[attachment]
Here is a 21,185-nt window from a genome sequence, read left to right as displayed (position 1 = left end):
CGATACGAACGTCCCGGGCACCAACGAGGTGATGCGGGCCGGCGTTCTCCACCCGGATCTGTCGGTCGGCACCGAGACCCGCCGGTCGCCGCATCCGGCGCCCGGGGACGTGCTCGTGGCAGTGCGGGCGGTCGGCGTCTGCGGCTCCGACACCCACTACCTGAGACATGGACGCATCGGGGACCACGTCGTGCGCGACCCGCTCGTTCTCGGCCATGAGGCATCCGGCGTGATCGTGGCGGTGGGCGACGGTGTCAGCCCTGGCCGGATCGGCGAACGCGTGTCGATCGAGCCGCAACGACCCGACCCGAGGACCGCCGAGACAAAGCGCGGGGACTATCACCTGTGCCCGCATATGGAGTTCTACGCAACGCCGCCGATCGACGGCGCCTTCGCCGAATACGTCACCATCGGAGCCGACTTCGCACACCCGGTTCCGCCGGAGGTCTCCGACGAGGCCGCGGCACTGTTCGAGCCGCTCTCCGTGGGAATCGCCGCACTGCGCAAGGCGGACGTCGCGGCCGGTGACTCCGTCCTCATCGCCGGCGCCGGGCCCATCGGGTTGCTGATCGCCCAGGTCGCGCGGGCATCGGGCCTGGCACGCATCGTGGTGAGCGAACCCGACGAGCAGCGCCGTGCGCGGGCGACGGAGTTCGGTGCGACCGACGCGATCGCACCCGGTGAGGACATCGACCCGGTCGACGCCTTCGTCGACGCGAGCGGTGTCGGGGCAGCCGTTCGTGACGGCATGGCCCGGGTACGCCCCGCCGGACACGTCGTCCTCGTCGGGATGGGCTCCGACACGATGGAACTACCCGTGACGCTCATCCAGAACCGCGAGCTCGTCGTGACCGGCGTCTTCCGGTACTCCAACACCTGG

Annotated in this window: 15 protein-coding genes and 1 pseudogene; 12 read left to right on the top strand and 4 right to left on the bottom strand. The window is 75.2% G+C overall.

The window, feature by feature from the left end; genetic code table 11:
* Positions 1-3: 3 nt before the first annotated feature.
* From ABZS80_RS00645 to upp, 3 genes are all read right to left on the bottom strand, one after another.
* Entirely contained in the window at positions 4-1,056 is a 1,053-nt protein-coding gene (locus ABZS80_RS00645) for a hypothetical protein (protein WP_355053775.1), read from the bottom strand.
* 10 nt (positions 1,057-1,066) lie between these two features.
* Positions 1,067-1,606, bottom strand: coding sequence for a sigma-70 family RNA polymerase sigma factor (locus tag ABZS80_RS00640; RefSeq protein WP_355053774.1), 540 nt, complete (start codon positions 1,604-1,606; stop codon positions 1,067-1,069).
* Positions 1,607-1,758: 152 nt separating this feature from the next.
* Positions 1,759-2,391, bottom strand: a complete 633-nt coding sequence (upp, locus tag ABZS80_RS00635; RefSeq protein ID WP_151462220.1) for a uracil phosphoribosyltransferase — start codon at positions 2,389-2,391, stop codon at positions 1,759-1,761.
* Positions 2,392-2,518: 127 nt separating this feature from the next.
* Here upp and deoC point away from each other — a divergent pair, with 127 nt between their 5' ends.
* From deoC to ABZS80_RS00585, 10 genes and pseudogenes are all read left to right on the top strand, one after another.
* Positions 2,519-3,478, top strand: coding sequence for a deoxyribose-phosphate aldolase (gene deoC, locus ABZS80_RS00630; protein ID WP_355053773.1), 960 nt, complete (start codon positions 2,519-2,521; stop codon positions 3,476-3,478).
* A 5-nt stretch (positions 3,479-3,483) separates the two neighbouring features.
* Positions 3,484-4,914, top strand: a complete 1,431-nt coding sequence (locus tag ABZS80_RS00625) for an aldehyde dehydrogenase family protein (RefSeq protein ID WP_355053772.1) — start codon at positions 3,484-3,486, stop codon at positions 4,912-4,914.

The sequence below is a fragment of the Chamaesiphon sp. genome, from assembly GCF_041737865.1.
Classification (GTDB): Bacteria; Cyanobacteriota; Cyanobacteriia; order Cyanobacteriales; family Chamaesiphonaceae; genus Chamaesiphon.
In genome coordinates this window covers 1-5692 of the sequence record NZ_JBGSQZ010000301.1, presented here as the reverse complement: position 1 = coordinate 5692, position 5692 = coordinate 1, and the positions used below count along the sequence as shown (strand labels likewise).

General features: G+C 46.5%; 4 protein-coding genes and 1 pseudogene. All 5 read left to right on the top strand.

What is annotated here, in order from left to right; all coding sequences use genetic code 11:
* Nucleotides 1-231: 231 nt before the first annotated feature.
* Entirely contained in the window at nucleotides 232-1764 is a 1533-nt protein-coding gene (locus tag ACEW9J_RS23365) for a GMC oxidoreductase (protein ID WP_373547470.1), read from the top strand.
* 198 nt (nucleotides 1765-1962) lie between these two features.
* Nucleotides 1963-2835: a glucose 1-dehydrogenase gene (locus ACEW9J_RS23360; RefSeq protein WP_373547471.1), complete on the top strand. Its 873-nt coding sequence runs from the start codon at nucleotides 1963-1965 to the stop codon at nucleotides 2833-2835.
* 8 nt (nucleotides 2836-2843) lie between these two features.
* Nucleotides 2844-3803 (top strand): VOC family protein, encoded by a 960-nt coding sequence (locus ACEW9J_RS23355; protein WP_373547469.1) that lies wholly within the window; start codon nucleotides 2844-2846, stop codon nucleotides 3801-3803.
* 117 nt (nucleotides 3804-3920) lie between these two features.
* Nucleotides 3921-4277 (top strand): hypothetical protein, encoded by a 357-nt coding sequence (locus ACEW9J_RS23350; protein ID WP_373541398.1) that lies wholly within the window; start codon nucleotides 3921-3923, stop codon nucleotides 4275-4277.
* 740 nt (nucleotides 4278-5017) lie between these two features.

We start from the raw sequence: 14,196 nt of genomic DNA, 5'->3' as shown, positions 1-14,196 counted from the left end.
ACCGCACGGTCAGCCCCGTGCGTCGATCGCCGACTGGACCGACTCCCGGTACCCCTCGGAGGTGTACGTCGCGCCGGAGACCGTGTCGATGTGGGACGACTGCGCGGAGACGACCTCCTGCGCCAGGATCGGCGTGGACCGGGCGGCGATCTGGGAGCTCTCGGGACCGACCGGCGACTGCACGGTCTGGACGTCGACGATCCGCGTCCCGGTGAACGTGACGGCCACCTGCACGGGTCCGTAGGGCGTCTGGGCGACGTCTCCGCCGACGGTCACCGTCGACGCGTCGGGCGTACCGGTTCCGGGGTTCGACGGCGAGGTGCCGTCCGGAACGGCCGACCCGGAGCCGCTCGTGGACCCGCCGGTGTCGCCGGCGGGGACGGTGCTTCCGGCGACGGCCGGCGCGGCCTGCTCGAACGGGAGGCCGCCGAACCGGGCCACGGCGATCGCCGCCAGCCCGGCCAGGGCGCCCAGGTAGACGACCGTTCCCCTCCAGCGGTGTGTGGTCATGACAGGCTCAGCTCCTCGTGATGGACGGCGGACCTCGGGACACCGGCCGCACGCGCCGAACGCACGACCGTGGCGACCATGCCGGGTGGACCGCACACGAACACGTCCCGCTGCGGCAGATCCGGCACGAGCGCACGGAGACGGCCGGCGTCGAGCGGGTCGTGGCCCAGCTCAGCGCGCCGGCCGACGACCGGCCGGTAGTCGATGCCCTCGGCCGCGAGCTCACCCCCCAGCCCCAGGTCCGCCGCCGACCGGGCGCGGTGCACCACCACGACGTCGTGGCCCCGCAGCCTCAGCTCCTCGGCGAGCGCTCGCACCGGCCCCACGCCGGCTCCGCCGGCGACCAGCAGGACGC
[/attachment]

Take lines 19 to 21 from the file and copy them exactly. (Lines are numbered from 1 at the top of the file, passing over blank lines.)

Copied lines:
Classification (GTDB): Bacteria; Cyanobacteriota; Cyanobacteriia; order Cyanobacteriales; family Chamaesiphonaceae; genus Chamaesiphon.
In genome coordinates this window covers 1-5692 of the sequence record NZ_JBGSQZ010000301.1, presented here as the reverse complement: position 1 = coordinate 5692, position 5692 = coordinate 1, and the positions used below count along the sequence as shown (strand labels likewise).

General features: G+C 46.5%; 4 protein-coding genes and 1 pseudogene. All 5 read left to right on the top strand.